What it takes to BE as a teacher

It has been a whirl wind since I stepped back into the classroom. I thought it had been 3 weeks since I started teaching again when I looked at the calendar today and realized it had been 6. Let me first just say that teaching is an incredibly intense career. People who enter teaching are […]

Kazuaki Tanahashi has exhibited his Zen calligraphy world-wide. His striking yet subtle calligraphic creations are grounded in his experience of Zen teaching. He writes, “To me the essence of the brush creative process is mindfulness…the brush helps you to cultivate a meditative state of mind.’

It has been a whirl wind since I stepped back into the classroom. I thought it had been 3 weeks since I started teaching again when I looked at the calendar today and realized it had been 6. Let me first just say that teaching is an incredibly intense career. People who enter teaching are not doing it because it is easy. Being an administrator was much easier than being a teacher. Now that I am both, I barely have time shuffle papers much less care about who is turning in their lesson plans on time (I am). I have been struggling to get up to speed. I spent about 20 hours this weekend getting paper work and filing done that had not been done in a long time. In the meantime, there is one thing that I have noticed about teaching. What it takes to BE as a teacher.

  • I have to be right in my head before I get to school. I do this through getting up a little earlier than I really need to, deciding on a song to listen to on the way to work, and having a decent lesson plan.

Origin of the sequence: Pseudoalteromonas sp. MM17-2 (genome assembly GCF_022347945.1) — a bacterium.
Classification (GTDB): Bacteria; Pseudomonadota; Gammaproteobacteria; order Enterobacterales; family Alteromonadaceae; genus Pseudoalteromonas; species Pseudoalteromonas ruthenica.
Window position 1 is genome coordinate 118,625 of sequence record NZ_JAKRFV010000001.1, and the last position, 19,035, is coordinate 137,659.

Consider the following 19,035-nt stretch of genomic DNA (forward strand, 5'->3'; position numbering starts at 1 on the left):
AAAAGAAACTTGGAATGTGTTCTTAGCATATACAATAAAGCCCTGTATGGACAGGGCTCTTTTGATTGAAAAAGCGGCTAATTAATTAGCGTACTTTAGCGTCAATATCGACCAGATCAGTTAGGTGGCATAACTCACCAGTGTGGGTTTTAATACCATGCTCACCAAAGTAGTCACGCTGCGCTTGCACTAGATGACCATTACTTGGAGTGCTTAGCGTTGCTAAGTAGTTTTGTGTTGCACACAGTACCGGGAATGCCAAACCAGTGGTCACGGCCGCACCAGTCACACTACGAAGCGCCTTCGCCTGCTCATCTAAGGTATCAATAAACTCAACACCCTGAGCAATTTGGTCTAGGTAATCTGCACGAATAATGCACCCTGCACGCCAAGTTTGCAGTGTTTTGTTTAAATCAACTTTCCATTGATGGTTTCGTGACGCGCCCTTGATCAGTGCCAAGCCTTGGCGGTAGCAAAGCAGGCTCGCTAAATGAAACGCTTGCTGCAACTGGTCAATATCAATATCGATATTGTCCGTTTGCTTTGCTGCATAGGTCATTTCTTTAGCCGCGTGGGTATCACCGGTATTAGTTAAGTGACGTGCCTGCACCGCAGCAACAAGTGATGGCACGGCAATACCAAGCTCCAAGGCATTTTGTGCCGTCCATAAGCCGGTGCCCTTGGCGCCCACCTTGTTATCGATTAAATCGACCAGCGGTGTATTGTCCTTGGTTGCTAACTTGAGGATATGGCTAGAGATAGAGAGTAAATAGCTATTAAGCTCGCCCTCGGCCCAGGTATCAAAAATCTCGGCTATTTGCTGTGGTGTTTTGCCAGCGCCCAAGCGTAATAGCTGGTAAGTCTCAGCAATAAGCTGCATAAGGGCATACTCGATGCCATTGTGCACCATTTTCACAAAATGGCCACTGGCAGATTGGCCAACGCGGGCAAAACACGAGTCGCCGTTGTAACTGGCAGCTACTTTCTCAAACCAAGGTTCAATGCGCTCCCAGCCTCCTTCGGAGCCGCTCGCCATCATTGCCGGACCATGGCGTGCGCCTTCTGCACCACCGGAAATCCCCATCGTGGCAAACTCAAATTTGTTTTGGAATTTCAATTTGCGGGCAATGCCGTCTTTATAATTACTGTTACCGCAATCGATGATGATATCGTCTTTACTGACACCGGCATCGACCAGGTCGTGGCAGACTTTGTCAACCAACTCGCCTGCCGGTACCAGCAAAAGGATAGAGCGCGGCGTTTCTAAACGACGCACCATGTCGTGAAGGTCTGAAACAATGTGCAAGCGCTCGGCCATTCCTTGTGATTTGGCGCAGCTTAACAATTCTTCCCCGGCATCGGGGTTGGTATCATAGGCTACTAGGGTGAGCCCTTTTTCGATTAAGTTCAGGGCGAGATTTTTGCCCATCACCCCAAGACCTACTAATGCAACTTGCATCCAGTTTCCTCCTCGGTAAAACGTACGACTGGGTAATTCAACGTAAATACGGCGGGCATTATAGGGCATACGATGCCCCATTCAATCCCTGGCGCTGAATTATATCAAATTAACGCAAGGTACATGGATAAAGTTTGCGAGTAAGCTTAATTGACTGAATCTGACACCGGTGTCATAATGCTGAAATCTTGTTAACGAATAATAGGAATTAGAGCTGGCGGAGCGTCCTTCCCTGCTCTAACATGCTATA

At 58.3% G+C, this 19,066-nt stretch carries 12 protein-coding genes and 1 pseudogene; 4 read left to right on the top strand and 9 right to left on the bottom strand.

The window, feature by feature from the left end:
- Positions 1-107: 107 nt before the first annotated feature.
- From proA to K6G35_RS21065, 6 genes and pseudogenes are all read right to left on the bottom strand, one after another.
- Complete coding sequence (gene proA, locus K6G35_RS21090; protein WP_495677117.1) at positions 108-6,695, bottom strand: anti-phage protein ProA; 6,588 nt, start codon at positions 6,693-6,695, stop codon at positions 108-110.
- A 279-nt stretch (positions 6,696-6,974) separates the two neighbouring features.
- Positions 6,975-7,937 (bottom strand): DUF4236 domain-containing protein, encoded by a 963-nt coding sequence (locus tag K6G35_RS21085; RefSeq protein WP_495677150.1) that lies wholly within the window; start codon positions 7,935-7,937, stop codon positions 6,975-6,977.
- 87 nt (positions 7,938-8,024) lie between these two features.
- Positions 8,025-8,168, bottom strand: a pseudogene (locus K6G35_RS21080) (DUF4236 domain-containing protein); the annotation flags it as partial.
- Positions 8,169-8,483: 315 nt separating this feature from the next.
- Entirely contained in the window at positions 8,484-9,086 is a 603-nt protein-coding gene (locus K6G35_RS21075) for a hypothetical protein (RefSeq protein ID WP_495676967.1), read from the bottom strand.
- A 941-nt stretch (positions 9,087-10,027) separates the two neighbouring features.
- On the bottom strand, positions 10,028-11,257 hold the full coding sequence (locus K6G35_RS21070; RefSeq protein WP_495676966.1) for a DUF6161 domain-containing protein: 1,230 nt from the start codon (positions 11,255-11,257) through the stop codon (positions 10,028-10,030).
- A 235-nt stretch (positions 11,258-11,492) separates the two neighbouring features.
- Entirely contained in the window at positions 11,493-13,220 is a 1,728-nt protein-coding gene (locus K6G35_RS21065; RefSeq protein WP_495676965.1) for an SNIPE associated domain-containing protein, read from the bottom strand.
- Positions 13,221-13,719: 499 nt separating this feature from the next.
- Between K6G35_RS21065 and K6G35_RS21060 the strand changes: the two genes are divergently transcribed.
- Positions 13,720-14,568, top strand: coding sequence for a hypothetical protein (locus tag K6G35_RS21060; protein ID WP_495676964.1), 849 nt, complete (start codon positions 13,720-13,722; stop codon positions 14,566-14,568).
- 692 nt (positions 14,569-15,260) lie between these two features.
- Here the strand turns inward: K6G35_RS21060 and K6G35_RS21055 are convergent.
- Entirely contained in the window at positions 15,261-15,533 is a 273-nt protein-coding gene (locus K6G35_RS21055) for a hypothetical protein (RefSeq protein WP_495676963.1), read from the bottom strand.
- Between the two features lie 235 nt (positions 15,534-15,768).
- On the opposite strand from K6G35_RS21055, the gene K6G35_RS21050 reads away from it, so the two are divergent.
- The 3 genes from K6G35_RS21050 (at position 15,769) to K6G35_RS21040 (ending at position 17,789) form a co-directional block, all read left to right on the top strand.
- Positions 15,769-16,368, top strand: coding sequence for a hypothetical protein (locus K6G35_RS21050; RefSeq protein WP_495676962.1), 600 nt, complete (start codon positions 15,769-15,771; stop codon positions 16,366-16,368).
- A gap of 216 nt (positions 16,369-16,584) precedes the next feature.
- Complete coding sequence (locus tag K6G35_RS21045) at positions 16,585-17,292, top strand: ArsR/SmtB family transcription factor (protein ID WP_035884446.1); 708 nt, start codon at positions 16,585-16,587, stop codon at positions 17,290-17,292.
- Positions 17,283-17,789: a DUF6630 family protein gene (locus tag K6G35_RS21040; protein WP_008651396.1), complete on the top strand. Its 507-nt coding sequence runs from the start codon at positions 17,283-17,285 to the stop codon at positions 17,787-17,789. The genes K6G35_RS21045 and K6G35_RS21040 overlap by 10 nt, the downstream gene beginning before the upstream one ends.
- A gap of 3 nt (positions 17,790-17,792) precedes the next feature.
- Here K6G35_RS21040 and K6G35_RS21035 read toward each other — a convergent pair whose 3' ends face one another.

• I have to be prepared to be inspired by my students. Today we taped lincoln logs to the feet of 6 inch tall posable community helper dolls to make stilt walkers like we saw at the circus. Tomorrow we will hopefully write a story about them.
  • I have to be present in the moment. I am always less likely to get frustrated with a lack of student attention if I am fully present. The flip side of this is…
  • Engaging students is challenging but ultimately my responsibility. If I do need to use a consequence in class I need to be matter of fact about it which requires me to …. be present in the moment 😉

When I was acting as only an administrator I can’t think of a time when I needed to get my head totally right before I sat at my desk. I can’t think of a time when I needed to be inspired by the teachers I was supervising. Even if I was, which I was, what would I do with that inspiration. I never really had to be present in the moment at all unless I was working through an emotionally charged issue with a teacher. The challenge inBEing a teacher is to be reflective, knowledgeable, insightful, even keeled, engaging, and creative all at the same.

I think this is the disconnect between those who judge teaching and those who teach. Unless you have ever had to BE a teacher in the most Zen way, you can’t really know the expertise that teachers have. It is not the type of expertise where I know more than you do about something. It is the expertise of being something moment by moment.

PS Thanks @TheJLV

Image: http://www.wesleyan.edu/mansfield/exhibitions/exhibition-items/past/kazbrushwork.html

Miracle of Moment by Kazuaki Tanahashi

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